Will a Drug Warrior Be Hanged?

So, after the primary results last night, I was looking for something uplifting to put on the blog.

Voila!  The possibility that an evil politician could get hanged!

The Future of Freedom Foundation today posted online an article from their Freedom Daily on the Bush-blessed Thai slaughter of drug users and other people hated by the police.    The American media has largely ignored the Thai atrocities.

 Will a Drug Warrior Be Hanged?
by James Bovard

Thailand’s billionaire prime minister, Thaksin Shinawatra, was deposed in a coup last year by the country’s military. Somchai Hom-la-or, chairman of the National Human Rights Commission, recently declared that “Thaksin and his government committed crimes against humanity.” Thai lawyers and human-rights activists are suggesting that he be indicted and tried by the International Criminal Code for the thousands of killings committed by Thai police and other agents during his war on drugs.

While the odds of Thaksin’s ever having to face charges for atrocities committed by his war on drugs are slim, it is refreshing that people are openly suggesting that an elected leader be held to account for his actions.

Thailand’s war on drugs — vigorously approved by the Bush administration — has received far less attention in the United States than it deserves.

When Thaksin launched his anti-drug campaign in 2003, he declared that “in this war, drug dealers must die.” Interior Minister Wan Muhamad Nor Matha promised that drug dealers “will be put behind bars or even vanish without a trace. Who cares? They are destroying our country.”

The Thai government was concerned about the rising number of Thais taking amphetamine-type pills — popularly known as Yaa-Baa. The crackdown began in early February 2003. Within weeks, government officials were bragging about the number of bad guys killed. A New York Times article noted that “the killings started right on cue. Many victims were on secret, but official, ‘black lists.’”

Throughout Thailand, local officials set up black boxes or mailboxes and encouraged people to accuse anyone suspected of involvement with narcotics — no evidence required. Many people used the anonymous system to accuse business competitors or personal enemies. According to a 2004 U.S. State Department human-rights report, the interior minister warned “governors and provincial police that those who failed to eliminate a prescribed percentage of the names from their blacklists would be fired.”

The central government issued specific quotas for arrests for each state, city, and village. Sunai Phasuk of Forum Asia, a Bangkok-based human rights organization, noted, “Most of [the victims] got killed on the way back from the police office. People found their name on a blacklist, went to the police, then ended up dead.”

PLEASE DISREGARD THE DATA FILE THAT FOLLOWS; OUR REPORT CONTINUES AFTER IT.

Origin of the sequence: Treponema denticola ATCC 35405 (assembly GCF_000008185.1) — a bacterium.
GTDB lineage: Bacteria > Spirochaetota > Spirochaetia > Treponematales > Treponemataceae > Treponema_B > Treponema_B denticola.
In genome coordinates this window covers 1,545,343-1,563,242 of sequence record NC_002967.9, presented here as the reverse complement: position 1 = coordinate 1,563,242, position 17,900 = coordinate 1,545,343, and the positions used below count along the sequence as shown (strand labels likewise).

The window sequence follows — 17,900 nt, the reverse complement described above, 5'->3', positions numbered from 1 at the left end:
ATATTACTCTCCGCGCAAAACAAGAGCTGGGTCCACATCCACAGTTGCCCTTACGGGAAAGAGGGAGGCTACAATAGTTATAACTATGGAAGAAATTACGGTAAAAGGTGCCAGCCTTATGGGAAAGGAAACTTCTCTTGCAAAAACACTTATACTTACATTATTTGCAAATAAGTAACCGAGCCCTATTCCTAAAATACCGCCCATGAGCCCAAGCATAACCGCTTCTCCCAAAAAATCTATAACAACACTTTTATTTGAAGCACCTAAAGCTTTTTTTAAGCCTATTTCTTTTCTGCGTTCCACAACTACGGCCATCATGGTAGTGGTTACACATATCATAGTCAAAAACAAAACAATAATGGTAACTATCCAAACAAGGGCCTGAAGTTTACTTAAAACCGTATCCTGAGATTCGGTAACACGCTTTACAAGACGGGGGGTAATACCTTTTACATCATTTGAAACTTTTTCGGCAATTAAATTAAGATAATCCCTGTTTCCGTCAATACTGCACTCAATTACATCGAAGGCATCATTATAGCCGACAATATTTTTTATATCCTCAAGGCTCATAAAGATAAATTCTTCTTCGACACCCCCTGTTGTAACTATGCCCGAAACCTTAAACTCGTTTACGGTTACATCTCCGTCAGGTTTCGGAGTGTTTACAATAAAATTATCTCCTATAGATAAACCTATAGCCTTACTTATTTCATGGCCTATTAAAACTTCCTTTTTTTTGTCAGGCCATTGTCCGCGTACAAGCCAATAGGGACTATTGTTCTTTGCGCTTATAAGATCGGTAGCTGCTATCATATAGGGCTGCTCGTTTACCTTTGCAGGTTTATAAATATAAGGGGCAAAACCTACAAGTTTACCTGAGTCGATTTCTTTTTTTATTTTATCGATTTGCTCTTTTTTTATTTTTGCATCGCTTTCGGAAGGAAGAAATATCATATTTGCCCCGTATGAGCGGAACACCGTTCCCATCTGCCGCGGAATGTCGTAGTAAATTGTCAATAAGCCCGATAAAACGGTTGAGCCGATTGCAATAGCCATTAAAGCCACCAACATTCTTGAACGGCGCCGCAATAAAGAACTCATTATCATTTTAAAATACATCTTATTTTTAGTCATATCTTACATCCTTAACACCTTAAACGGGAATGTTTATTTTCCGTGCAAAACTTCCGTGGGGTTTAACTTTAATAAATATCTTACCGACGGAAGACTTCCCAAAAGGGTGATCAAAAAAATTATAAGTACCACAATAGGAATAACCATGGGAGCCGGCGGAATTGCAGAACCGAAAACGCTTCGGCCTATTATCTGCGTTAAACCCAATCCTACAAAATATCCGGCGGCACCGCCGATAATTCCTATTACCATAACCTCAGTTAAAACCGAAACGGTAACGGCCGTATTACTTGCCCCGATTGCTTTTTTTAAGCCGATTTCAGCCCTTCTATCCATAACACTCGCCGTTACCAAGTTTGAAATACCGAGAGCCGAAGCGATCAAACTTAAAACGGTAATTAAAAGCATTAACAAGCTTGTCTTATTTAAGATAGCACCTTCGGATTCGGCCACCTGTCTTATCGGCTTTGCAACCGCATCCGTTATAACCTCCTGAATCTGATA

Thai Senator Tuenjai Deetes observed,  “The justice system was destroyed…. Here, the government official or police judged immediately, ‘You are doing drugs, you must be killed.’”
 
Drugs were planted on the bodies of many victims after they were murdered. Amnesty International complained, “Authorities are not permitting pathologists to perform autopsies and bullets are reportedly being removed from the corpses.”

The interior minister even established an arrest quota for local politicians:  “To prove the government is serious and spares no one, in March and April you will arrest big dealers — suspects such as provincial councilors and local politicians — four to five in each province.”
 
Governors were permitted to keep 35 percent of all the drug assets they confiscated, and police detectives were entitled to skim 15 percent of the loot.

Many knowledgeable Thais believed the crackdown had little or no chance of permanently suppressing narcotics. Charan Pak-dithanakul, secretary to the supreme court president, commented, “People may take one look at the death toll and hail the government, but if you scrutinize the names of those killed, there’s not a single big-time dealer.”
 
Many Thai drug gangs operate under the protection of politicians and the military and appeared to easily survive the Thaksin purge.

In early May 2003, the Thai government proudly announced that 2,275 suspected drug dealers had been killed and that 90 percent of the nation’s drug trafficking had been eliminated. The government insisted that it had no role in the vast majority of deaths of drug dealers, except for a small number of dealers whom police supposedly killed in self-defense.